I was asked yesterday to be a standby speaker to the replacement speaker for the Sales 101 speaker who couldn’t make it for the Technology Innovation Week conference. Now, sales isn’t a key skill so I jotted down a couple of thoughts about taking a strategic approach to sales for tech startups.
In the end, I wasn’t needed but the list seemed useful. Keep in mind that the points below are meant for a tech startup which has got seed funding (so there is an identified ‘customer pain point’ and viable product) but has not yet reached the scale-up point. Tech startups can vary greatly so the points below need to be tailored for specific circumstances.
1. Understand the primary role that sales plays
For most tech startups, especially those in the B2C area where ‘network’ effects are high, growing the number of users is a priority. Valuations and milestones tend to be highly dependent on fast growth over profitability. However, there are exceptions and it is critical to know if that is the case. For example, in some cases the revenue per customer (particularly in some B2B cases) or relationships with 1-2 key customers may be more important than the number of customers.
2. Look at what users are actually doing
There is, rightly, a lot of emphasis on being customer-centric and a focus on the market instead of the product. Talking to customers, especially hearing customer stories firsthand, is vital. One aspect sometimes overlooked is the need to look at hard data about what users actually do, as opposed to what they say they do. This is the era of big data, or at least rich operational data, and analysis of correlations, click paths, and hypothesis testing for new customer insights can give unexpected yet highly valuable insights.
3. Know when to press the sales accelerator
Again, there is quite rightly a focus on release early, release often. Beta releases and fast iterations to ‘get it out there’ and get user feedback is great. At this stage, however, the cost of customer acquisition tends to be high and customer provisioning as well as support costs are high. Going too early could put off early adopters and drive huge costs. Going too late could risk losing the window of opportunity to dominate the market segment. It’s more art than science but knowing when to press the sales accelerator hard is a big call.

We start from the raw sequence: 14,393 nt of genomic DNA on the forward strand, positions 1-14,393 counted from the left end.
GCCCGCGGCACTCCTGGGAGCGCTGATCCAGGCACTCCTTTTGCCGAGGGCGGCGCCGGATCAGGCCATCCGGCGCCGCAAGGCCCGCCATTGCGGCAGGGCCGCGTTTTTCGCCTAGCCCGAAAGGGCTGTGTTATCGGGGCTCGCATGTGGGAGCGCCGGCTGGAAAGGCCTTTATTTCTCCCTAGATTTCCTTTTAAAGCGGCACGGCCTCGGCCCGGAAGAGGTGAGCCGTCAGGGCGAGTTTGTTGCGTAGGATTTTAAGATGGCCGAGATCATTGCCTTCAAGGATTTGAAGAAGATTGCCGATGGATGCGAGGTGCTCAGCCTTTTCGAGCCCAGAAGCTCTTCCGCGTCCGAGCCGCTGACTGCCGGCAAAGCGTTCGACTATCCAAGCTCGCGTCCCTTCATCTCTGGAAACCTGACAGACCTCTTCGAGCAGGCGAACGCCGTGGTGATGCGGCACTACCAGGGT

4. Internal alignment and balancing
At this stage of the tech startup, the team has gone through some big ups and downs but there are still some rough edges. In particular, there is often a division between the tech founder and the business founder. This could lead to internal inconsistencies of the priorities, particularly where founder equity is evenly divided. Conscious efforts are required to achieve internal alignment so that sales are not pushed without technical foundations or sales are held back as the technical founder focuses on perfecting the product.
5. Idealism is a marketing strategy, not a sales strategy
This probably only applies to some tech startups, those that have a strong vision and strategic foundation. Often such startups are ideology driven which can be an excellent marketing strategy but a poor sales strategy. Idealism helps to build the story and attract attention, which is a good thing and can make a solid basis for the social media strategy. However, addressing customer pain points makes for a far better sales strategy than idealism.
While I intended to promise giving five insights, in the spirit of always giving users more than promised and delighting them, here’s an extra one.
6. Multiple sales channels
Be creative about looking for additional sales channels, especially indirect ones that can scale and have a low cost of customer acquisition. Always make your users your sales partners. For example, by incentivising them in some way or simply by amplifying their appreciation of your product. Try and develop or participate in an ecosystem or platform play. As a final example, look for complementary products and services so that you can develop partnerships to quickly yet economically build on others’ trusted relationships.
If you’ve got some insight to add, please put in a comment below. Thanks.